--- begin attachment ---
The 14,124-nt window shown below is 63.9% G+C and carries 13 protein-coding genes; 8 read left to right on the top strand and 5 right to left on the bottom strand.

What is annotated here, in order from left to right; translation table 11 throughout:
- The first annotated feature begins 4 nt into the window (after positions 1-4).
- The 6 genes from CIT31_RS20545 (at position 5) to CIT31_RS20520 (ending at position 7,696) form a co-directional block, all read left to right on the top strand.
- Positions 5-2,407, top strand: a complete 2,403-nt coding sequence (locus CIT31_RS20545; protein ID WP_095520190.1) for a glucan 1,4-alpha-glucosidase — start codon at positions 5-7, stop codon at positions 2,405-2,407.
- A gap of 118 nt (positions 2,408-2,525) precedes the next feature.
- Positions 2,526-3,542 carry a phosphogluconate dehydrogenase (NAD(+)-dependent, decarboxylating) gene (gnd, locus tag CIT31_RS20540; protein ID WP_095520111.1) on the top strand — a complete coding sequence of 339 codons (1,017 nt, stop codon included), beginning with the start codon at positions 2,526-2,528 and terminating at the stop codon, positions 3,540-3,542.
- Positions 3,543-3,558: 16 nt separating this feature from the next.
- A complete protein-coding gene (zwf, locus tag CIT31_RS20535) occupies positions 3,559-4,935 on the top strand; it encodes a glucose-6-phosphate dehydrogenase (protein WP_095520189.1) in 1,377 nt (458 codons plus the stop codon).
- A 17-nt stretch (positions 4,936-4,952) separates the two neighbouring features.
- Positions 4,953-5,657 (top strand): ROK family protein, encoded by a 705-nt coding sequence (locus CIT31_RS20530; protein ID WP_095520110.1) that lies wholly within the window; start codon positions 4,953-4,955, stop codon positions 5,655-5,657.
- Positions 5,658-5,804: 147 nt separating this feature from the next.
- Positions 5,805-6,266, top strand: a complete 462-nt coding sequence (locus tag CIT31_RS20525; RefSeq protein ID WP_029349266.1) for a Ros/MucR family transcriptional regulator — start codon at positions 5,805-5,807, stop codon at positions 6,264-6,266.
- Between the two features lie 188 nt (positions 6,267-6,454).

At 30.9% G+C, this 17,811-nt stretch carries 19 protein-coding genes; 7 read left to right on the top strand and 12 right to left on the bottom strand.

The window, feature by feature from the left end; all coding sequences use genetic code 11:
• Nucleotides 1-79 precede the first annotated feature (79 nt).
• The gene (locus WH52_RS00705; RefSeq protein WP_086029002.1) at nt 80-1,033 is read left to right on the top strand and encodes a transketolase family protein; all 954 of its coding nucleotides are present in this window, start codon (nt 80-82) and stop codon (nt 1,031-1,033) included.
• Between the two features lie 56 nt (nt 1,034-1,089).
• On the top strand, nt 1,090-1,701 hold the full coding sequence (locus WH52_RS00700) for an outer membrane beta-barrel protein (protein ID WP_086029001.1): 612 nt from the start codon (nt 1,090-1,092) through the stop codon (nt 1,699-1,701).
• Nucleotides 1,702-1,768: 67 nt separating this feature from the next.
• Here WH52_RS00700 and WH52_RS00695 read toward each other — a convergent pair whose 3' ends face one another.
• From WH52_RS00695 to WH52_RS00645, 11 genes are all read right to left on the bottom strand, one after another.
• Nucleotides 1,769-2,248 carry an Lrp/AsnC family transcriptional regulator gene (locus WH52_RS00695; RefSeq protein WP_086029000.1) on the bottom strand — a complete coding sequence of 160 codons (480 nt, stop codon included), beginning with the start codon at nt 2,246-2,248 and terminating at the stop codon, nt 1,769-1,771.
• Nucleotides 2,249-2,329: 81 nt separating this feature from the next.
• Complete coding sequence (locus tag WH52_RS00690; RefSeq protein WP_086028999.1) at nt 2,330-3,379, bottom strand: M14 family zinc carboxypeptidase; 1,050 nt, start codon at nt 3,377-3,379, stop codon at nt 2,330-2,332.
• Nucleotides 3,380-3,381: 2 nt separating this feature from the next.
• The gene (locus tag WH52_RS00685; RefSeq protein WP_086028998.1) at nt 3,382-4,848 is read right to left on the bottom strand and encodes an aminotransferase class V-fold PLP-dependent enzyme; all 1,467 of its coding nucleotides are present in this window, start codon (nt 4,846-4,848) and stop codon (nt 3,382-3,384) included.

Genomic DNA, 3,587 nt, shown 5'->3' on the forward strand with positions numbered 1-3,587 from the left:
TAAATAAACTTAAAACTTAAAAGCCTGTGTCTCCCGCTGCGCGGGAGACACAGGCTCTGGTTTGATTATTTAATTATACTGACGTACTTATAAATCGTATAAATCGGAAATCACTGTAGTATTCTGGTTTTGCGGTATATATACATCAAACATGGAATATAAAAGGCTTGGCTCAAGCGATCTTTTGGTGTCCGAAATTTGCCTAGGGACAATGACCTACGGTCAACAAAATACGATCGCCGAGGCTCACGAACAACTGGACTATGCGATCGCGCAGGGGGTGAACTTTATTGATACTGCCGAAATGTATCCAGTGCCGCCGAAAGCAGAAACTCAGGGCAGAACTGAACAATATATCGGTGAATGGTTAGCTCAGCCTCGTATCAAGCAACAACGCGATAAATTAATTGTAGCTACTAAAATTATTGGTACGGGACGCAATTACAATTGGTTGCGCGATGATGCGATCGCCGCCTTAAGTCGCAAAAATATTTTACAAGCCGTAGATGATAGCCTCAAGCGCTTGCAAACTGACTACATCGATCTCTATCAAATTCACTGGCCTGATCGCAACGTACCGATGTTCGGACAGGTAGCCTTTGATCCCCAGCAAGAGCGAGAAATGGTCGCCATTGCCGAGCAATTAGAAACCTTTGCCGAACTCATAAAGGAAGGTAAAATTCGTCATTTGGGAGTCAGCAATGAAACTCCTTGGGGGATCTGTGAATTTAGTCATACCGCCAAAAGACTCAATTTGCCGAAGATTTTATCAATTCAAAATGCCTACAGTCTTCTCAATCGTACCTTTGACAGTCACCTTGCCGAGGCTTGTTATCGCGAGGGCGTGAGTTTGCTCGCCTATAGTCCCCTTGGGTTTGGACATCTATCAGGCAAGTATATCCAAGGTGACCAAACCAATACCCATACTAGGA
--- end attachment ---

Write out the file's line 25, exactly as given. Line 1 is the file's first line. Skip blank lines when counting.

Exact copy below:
• Nucleotides 2,249-2,329: 81 nt separating this feature from the next.